Friday, April 28, 2006


From Philosophy class . . .

Well, what can I say? The past few days in philosophy class were definitely interesting. We talked about the concept of sex. Yes, you read that right. Ouch! That is one of those subjects that I often find intriguing and embarrassing. I mean, God knows I've made my share of blunders in this area, and today I even talked about how I had misused the gift God gave me. Ah well, life is interesting, and I wanted to add some thoughts to my blog about class.

I realize that in whatever context we deal with the issue of sex, there will no doubt be controversy, condemnation, and embarrassment. We are all fallen people, after all, and who among us likes to admit our specific area of fallenness? Nonetheless, I think Peter Kreeft is correct that we in America haven't done the hard logical thinking required to explore this mystery and this monster. We have made this amazing gift into a merely selfish act, a mere recreational pursuit of personal pleasure. The secret to great marriage (and sex therein) is to unlearn this selfishness. It isn't about me! Just like Jesus' death and resurrection wasn't about him, but about loving us and giving his life in our place, so also this expression of our love within the commitment of marriage should be focused on what is best for the other person. We should seriously consider what is good for our spouse, and (even though I don't always do this) we should seek to do that thing, to love in that way, to lay down our own stuff for the benefit of another.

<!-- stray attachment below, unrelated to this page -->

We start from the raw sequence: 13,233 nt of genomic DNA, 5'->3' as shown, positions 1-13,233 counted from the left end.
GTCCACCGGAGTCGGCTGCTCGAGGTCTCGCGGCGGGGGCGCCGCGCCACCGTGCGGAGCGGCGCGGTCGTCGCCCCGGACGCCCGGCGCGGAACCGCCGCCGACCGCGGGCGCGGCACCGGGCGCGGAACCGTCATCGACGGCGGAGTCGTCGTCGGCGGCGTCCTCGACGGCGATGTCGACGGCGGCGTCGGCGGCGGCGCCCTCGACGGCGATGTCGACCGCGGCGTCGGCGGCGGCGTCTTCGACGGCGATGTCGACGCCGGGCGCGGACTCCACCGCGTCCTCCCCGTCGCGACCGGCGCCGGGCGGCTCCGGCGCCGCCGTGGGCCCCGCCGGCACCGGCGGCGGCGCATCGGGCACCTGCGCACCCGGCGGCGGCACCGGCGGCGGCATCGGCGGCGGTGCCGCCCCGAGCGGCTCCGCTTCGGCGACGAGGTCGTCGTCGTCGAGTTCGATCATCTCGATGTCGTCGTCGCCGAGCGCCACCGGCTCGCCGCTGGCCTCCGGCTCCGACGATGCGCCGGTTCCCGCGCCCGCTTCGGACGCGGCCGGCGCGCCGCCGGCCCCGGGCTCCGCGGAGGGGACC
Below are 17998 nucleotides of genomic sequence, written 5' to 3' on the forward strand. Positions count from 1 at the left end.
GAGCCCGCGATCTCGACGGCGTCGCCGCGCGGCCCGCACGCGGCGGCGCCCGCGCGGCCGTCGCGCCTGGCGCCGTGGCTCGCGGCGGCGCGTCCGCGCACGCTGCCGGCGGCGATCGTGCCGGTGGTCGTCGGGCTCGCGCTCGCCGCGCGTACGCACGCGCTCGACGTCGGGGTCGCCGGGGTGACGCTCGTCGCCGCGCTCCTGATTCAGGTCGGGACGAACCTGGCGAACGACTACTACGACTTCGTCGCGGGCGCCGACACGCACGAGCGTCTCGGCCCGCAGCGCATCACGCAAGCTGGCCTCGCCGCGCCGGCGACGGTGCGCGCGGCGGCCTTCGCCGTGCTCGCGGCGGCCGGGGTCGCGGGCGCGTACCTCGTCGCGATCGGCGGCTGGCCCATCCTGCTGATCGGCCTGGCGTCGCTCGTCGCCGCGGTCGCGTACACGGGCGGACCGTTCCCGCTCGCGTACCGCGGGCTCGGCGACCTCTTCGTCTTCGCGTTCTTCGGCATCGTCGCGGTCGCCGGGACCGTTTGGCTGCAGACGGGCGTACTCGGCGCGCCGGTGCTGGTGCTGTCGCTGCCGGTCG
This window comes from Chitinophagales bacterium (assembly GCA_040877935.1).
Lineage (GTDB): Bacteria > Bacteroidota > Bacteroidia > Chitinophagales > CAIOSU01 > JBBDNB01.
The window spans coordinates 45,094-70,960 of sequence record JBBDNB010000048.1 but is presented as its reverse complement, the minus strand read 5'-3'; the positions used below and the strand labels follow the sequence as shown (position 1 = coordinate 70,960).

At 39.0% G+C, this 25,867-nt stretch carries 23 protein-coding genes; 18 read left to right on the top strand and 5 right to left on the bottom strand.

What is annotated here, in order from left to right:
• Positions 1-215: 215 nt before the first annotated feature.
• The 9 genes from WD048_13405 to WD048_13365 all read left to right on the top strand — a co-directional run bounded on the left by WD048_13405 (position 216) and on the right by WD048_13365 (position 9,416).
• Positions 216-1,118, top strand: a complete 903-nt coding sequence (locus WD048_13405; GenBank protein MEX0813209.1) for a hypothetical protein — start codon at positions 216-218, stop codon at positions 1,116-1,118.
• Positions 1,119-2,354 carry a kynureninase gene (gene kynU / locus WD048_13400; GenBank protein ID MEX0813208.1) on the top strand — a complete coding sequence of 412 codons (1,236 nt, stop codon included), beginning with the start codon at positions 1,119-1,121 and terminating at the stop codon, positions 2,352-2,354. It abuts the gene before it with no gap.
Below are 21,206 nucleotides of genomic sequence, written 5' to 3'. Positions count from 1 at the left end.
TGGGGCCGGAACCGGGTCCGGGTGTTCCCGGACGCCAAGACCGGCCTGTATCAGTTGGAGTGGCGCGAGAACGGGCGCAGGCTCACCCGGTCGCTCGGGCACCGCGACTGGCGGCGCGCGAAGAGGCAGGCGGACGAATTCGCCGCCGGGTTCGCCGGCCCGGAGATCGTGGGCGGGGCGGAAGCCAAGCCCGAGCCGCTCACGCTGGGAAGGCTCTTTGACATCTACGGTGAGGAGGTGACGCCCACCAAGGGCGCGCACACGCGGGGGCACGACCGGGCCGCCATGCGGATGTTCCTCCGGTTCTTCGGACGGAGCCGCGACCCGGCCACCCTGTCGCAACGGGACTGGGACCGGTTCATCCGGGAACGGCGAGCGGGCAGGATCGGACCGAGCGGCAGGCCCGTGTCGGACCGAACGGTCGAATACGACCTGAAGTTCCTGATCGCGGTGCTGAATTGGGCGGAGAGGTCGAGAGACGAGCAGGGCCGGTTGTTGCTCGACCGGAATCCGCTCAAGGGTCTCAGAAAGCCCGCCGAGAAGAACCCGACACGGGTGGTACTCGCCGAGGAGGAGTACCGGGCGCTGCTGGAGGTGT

Isn't that in a sense the greatest good, the highest love in all areas? Putting the needs of another before your own? Isn't that the example of service that Jesus portrayed?

Ouch, that is difficult. Of course, we have made sex so common that (as the character says in Kreeft's book) we have made ourselves free from sex. We reduced it to merely human size. It is no longer a treasured possession, it is a recreational sport. Sad, isn't it? Yet even when we participate in it within this paradigm, something inside us screams "It isn't supposed to be like this! It isn't supposed to be common!" That is the voice of reason. We should listen to it on occasion.

I don't mean to sound like I am denigrating or belittling anyone out there who (like me) have found themselves behaving poorly in this area. God knows most of us don't need more guilt over the deal! What I am trying to say is that we need to return to a rational, godly mindset on the issue. We need to ask the tough questions, do the difficult thinking, pursue with gusto the truth in this matter. Sex is part of all of us. We ought to learn the truth about it so that we can live in truth and not perpetuate the lie.

Well, I've probably said enough. I will add in conclusion, I'm glad I found forgiveness. I'm glad I learned. I'm even glad that my Father is patient in his training and discipline in this area of my life. He loves me with all my sins and failures. He loves me when I succeed. He forgives me and applauds me as needed--and that's a good thing! Whew, this topic is heavy, I think I'll put it down now.

Thanks for reading!

Tuesday, April 25, 2006


And now, a song from Forty Days . . .

Here's a song I was listening to on the old CD player that I really enjoyed.